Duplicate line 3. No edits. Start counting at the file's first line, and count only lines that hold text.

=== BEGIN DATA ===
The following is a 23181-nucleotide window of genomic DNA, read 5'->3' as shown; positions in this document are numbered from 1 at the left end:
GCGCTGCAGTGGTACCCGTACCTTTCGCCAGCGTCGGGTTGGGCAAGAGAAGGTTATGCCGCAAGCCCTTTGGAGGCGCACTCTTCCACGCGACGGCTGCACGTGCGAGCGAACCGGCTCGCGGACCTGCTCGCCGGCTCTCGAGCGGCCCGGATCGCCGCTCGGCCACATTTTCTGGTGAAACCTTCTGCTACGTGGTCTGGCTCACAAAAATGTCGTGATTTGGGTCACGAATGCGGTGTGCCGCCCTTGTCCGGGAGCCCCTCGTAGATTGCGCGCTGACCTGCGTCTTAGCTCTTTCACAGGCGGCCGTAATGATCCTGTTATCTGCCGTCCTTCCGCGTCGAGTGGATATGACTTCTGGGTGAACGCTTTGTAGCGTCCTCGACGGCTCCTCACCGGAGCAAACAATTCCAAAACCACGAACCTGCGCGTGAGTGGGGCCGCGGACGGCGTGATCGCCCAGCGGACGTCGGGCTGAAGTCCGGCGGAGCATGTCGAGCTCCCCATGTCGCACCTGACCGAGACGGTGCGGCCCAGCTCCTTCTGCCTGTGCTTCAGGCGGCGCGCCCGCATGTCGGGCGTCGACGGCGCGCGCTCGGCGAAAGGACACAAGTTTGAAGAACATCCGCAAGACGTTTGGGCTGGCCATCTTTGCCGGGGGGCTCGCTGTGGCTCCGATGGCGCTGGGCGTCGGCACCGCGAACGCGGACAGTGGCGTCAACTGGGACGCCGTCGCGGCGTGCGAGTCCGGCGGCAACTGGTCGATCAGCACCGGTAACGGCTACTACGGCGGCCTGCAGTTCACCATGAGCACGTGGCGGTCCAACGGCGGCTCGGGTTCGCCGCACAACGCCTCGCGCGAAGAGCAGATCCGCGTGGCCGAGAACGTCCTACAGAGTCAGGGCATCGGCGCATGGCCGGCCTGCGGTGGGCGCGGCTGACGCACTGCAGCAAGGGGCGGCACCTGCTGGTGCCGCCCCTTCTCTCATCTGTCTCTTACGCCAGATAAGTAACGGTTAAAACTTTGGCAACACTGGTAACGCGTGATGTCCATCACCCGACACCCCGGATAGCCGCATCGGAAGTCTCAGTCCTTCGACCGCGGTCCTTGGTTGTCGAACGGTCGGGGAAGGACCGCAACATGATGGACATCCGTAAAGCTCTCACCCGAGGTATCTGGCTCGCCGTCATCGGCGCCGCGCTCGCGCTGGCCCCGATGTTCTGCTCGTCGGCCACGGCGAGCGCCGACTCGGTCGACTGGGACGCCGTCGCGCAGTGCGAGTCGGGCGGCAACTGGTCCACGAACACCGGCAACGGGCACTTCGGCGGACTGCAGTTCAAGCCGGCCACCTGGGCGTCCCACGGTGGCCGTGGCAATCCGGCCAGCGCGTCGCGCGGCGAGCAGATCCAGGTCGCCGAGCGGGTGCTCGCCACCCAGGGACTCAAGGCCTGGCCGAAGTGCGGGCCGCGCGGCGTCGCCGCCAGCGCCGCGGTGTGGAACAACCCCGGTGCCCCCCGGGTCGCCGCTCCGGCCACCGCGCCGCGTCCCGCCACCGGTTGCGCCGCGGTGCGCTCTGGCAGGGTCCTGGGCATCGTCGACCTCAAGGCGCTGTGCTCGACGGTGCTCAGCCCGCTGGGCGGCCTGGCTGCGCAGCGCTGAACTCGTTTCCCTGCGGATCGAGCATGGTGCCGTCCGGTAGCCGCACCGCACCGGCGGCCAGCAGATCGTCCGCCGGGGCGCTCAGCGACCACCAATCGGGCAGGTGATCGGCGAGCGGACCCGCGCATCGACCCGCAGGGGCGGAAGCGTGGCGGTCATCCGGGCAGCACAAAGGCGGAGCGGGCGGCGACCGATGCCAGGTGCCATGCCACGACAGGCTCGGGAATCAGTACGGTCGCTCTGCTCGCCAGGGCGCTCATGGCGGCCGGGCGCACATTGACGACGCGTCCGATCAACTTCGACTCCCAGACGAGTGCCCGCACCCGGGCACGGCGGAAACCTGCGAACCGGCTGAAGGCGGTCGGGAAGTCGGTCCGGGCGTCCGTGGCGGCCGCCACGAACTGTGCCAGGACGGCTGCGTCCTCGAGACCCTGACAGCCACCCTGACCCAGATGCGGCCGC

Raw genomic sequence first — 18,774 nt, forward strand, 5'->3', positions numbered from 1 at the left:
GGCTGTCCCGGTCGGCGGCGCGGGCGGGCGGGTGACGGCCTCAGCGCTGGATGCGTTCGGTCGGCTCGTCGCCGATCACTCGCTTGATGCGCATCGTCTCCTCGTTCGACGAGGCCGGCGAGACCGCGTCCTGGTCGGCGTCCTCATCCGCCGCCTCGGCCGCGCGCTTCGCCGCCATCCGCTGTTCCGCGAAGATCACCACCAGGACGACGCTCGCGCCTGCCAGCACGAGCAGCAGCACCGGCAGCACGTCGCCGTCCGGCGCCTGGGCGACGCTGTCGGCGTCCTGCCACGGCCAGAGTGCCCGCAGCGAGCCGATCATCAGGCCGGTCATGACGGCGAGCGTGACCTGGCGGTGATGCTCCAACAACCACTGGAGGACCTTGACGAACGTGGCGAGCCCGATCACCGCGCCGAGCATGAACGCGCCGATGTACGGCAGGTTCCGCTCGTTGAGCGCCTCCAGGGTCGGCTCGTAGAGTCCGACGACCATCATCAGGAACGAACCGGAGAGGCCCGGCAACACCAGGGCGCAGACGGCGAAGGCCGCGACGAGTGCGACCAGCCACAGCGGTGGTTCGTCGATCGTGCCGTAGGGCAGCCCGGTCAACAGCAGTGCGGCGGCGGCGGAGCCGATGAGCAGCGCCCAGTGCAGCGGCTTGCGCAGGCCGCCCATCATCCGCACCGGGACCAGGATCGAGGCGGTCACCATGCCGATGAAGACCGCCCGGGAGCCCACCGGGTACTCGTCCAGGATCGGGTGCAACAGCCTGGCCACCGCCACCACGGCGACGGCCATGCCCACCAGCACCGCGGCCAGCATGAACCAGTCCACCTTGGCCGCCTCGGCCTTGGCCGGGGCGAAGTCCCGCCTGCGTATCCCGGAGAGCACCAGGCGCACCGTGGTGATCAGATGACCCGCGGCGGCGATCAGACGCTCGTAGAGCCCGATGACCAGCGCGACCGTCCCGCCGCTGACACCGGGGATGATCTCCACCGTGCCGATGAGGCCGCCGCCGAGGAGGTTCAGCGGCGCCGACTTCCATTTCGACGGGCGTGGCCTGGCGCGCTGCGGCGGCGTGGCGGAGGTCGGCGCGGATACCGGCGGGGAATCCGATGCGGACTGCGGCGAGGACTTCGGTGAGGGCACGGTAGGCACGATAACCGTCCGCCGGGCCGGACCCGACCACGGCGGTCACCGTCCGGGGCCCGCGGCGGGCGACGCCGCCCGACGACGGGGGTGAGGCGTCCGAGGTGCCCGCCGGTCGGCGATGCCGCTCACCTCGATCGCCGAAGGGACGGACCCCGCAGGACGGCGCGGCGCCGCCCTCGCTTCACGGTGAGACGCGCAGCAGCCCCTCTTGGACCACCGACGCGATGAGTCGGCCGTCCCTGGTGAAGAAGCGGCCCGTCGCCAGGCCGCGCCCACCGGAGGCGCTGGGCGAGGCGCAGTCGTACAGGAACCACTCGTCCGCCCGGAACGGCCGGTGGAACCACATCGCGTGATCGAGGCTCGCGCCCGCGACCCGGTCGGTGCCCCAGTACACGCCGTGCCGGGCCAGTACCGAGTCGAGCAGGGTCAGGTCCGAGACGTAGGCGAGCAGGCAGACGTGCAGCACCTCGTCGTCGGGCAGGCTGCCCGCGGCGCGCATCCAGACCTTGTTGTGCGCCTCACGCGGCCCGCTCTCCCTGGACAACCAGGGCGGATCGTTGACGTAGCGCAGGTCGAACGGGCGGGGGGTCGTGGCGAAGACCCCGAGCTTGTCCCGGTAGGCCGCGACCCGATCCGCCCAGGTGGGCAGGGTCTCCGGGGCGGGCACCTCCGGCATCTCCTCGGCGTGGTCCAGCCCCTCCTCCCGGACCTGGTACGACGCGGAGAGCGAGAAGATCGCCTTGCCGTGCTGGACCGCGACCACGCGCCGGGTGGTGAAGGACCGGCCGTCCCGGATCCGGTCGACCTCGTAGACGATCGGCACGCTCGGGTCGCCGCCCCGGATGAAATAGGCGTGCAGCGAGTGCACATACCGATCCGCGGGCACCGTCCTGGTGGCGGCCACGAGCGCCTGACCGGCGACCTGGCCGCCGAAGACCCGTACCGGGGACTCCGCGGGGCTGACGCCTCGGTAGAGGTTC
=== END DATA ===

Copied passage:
Raw genomic sequence first — 18,774 nt, forward strand, 5'->3', positions numbered from 1 at the left: